Upon graduating from Michigan State University in the fall of 1999 with my degree in horticulture and landscape design, I moved back to my hometown of Kingsley, a small, one-traffic-light town in northern Michigan.
My mom had finished her degree in landscape design a year earlier than I (after many years as a registered nurse), and my dad had recently retired from 25+ years of teaching and coaching at the local high school.
They started Heiler Landscaping, and after year one, the plan was for their son to join them.
In hindsight, it was a motley crue without a clue: a retired teacher and nurse and just-graduated, knucklehead son.
We had no background in business; no marketing or sales experience.
What my mom and I had was a shared passion for plants and a physically fit father eager to help his family in a new way.
This was just enough to sustain us for three years before I made the difficult decision to leave for a full-time landscape design position with an established, highly-regarded landscape contractor in a larger market.
The challenge we faced
Our primary marketplace was Grand Traverse County. Along with three adjacent counties, this 2,000 square mile market had a population of only 143,000 at this time, with a median household income of $40,913 ($10,000 less than the national average).
Hmm... Perhaps we should have considered this before starting our company? Oh, hindsight...
Aside from the seeming lack of opportunity, there were already many established landscaping companies with deep roots in the area. As in most markets, there were two clear-cut leaders at the top who sucked up the majority of interesting and profitable opportunities.
There were few scraps left over for the rest of us.
My advice to my past-self
Many of you find yourselves in an eerily similar dilemma. After all, we can't all operate in the most populous, high-income markets. (Don't underestimate this competitive advantage: read more about that here.)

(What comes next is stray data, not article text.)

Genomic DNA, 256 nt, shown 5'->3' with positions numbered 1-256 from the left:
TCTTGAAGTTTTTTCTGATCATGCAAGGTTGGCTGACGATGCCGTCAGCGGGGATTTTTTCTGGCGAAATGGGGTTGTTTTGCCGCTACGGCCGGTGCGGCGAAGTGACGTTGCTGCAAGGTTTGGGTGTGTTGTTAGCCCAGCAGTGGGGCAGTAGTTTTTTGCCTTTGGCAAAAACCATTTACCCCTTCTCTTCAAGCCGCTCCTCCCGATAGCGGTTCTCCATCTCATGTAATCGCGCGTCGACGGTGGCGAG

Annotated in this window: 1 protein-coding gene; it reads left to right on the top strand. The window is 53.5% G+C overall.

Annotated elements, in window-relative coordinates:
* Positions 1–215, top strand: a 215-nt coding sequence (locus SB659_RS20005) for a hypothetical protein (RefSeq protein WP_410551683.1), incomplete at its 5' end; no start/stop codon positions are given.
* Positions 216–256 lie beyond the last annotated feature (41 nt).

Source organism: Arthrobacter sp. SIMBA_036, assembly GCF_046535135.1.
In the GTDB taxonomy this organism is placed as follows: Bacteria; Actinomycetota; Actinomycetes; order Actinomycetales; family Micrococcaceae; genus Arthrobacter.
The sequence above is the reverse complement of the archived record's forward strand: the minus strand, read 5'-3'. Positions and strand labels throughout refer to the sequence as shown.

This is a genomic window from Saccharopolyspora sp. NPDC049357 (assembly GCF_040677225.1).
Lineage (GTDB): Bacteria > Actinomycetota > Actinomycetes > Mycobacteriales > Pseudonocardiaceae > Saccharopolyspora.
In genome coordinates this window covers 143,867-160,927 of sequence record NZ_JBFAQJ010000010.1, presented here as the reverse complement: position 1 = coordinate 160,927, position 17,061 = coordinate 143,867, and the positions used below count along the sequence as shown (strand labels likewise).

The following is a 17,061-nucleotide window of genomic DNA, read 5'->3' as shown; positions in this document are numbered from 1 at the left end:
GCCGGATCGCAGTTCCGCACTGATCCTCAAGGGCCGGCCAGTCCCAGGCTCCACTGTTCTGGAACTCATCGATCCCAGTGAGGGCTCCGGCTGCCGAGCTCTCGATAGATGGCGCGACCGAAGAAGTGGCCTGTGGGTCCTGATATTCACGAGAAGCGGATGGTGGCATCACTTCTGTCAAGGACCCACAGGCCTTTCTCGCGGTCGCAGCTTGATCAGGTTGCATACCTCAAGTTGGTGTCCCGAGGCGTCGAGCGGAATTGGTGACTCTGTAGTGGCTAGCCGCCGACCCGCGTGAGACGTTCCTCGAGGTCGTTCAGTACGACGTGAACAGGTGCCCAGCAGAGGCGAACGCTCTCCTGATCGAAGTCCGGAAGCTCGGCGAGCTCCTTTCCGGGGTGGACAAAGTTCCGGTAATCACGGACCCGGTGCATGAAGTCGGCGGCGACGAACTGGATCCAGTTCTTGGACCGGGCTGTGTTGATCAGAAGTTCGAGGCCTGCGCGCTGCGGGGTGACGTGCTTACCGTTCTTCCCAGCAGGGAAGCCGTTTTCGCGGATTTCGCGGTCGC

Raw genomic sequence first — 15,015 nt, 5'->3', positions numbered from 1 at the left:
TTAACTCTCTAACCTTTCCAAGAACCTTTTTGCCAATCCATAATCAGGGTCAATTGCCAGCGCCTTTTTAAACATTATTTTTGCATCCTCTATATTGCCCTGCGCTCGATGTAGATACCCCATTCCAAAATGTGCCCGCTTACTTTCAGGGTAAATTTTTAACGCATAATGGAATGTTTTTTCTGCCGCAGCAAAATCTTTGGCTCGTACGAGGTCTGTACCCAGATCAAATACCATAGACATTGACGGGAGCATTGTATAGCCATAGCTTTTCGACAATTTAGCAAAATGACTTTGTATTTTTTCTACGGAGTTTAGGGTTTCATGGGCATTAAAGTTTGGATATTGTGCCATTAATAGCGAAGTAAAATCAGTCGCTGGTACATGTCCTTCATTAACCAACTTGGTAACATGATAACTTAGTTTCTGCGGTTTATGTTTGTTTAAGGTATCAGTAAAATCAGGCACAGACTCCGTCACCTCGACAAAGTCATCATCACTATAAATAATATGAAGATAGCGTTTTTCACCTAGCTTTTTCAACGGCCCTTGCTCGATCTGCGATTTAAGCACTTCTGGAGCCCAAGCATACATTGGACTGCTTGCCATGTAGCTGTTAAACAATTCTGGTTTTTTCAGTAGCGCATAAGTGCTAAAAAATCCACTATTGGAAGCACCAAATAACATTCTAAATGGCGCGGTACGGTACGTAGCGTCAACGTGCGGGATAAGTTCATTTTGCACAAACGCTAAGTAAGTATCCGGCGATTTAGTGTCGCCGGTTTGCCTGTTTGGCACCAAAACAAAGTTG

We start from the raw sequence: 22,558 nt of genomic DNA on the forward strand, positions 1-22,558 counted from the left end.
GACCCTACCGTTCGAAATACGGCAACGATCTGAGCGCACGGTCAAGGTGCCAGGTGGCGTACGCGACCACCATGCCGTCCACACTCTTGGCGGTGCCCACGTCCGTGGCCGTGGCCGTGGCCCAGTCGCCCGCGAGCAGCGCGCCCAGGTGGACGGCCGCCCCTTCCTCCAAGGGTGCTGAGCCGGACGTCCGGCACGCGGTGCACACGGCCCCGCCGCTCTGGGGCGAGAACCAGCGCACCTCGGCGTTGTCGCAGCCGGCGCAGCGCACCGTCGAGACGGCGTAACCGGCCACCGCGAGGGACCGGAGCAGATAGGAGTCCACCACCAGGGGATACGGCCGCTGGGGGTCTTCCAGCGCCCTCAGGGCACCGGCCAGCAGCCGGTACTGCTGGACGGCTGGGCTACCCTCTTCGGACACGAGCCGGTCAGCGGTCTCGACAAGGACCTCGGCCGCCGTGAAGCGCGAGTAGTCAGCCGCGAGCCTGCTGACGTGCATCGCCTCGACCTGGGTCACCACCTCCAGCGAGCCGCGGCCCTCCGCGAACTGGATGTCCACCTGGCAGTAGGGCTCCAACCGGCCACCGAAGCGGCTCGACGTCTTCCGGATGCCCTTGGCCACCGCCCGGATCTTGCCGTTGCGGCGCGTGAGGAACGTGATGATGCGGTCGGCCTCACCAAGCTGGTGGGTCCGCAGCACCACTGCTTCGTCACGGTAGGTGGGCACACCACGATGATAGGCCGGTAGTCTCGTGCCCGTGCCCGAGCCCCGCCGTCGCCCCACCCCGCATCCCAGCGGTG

Here's the advice I would give to you – and my past-self – in order to thrive in a small market with established competitors:
- I would not directly compete against the legacy companies, and...
- I would position my company around a specialization or expertise that was mostly being ignored by other companies.
I suggest positioning yourself against the "generalist" companies doing everything, for everybody. Don't play that game: The scraps left over won't be enough to feed your family.
In a small marketplace like I've described, you will need an irreplaceable expertise to make a significant amount of money. You will need a tighter, more narrow positioning than companies in a larger marketplace.
If positioned properly, this expertise would not only distinguish you from your competitors, it could align your offerings with them, allowing you to piggy-back on their success.
Positioning option 1
The broadest positioning I would suggest would be offering services like "commercial landscape maintenance" or "residential lawn care". While this specialization would set you apart and could lead to referrals from competitors, it won't necessarily get you the price premium you want.
Positioning option 2
I would narrow your positioning even more with a goal of charging a price premium for your unique expertise.
In the case of Heiler Landscaping, in northern Michigan, I could have considered specialization such as:
- Large tree transplanting
- Expert stonework and masonry
- Large-scale, natural waterscapes
- Fine gardening
This positioning would have allowed us to truly differentiate ourselves, partner with established landscaping companies who need these services (or could refer us), and allow us to charge a price premium for our expertise.
Positioning option 3
What I described in option two is considered "horizontal" positioning. Read more about that in this article.
A third option is to position your company "vertically" by serving a specific industry or audience.
In the case of Heiler Landscaping, we could have focused on serving "vacation homes" by offering year-round, on-demand landscape concierge services for homeowners with second and third homes in northern Michigan and along the west Michigan lakeshore. (Heck, we probably could have put these high-income homeowners on a monthly retainer without much price resistance.)
Heiler Landscaping was just another landscaper in the eyes of our prospects and customers.
We were truly a family business with a unique story and two relevant university degrees. But this isn't meaningful to prospects. It doesn't solve their problems.
Effective positioning solves problems that are meaningful to your prospects. It makes you irreplaceable, allowing you to charge the price premium your expertise deserves.
How well positioned is your company in your unique marketplace?
Are you truly irreplaceable?
Are you charging a price premium for your expertise?
If your honest answer is an unequivocal "NO", then schedule a meeting with us. You and Chad can connect over the phone and explore whether we'd be a good fit for one another. Then you and I can personally discuss how we help lawn and landscape industry companies with their positioning and messaging (i.e.- make more money).
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